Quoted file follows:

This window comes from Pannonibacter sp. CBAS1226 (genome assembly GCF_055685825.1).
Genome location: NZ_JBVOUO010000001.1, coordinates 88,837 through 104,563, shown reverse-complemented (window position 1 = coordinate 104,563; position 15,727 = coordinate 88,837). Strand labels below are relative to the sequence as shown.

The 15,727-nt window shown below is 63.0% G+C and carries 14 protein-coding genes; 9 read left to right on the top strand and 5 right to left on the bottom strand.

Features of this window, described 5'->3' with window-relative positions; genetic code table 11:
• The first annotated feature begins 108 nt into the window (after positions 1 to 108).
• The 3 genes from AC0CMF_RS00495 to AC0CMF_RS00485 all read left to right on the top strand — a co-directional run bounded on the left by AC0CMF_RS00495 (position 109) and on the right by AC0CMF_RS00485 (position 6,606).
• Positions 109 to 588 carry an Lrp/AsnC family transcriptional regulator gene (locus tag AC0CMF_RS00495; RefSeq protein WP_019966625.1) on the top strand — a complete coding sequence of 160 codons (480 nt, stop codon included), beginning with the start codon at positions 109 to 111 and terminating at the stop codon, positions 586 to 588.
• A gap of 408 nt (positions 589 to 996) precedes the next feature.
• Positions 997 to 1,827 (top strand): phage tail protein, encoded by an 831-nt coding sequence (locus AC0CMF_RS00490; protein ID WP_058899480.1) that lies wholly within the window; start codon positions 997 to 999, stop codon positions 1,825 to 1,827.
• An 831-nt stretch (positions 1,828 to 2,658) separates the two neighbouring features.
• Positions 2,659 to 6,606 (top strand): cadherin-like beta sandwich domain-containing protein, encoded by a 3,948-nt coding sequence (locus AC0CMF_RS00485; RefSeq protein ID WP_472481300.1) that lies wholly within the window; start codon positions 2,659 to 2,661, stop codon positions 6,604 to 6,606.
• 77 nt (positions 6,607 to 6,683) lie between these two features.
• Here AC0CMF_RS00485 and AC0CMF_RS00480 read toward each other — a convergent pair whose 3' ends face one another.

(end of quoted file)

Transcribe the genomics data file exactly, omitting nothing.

This window comes from Pannonibacter sp. CBAS1226 (genome assembly GCF_055685825.1).
Genome location: NZ_JBVOUO010000001.1, coordinates 88,837 through 104,563, shown reverse-complemented (window position 1 = coordinate 104,563; position 15,727 = coordinate 88,837). Strand labels below are relative to the sequence as shown.

The 15,727-nt window shown below is 63.0% G+C and carries 14 protein-coding genes; 9 read left to right on the top strand and 5 right to left on the bottom strand.

Features of this window, described 5'->3' with window-relative positions; genetic code table 11:
• The first annotated feature begins 108 nt into the window (after positions 1 to 108).
• The 3 genes from AC0CMF_RS00495 to AC0CMF_RS00485 all read left to right on the top strand — a co-directional run bounded on the left by AC0CMF_RS00495 (position 109) and on the right by AC0CMF_RS00485 (position 6,606).
• Positions 109 to 588 carry an Lrp/AsnC family transcriptional regulator gene (locus tag AC0CMF_RS00495; RefSeq protein WP_019966625.1) on the top strand — a complete coding sequence of 160 codons (480 nt, stop codon included), beginning with the start codon at positions 109 to 111 and terminating at the stop codon, positions 586 to 588.
• A gap of 408 nt (positions 589 to 996) precedes the next feature.
• Positions 997 to 1,827 (top strand): phage tail protein, encoded by an 831-nt coding sequence (locus AC0CMF_RS00490; protein ID WP_058899480.1) that lies wholly within the window; start codon positions 997 to 999, stop codon positions 1,825 to 1,827.
• An 831-nt stretch (positions 1,828 to 2,658) separates the two neighbouring features.
• Positions 2,659 to 6,606 (top strand): cadherin-like beta sandwich domain-containing protein, encoded by a 3,948-nt coding sequence (locus AC0CMF_RS00485; RefSeq protein ID WP_472481300.1) that lies wholly within the window; start codon positions 2,659 to 2,661, stop codon positions 6,604 to 6,606.
• 77 nt (positions 6,607 to 6,683) lie between these two features.
• Here AC0CMF_RS00485 and AC0CMF_RS00480 read toward each other — a convergent pair whose 3' ends face one another.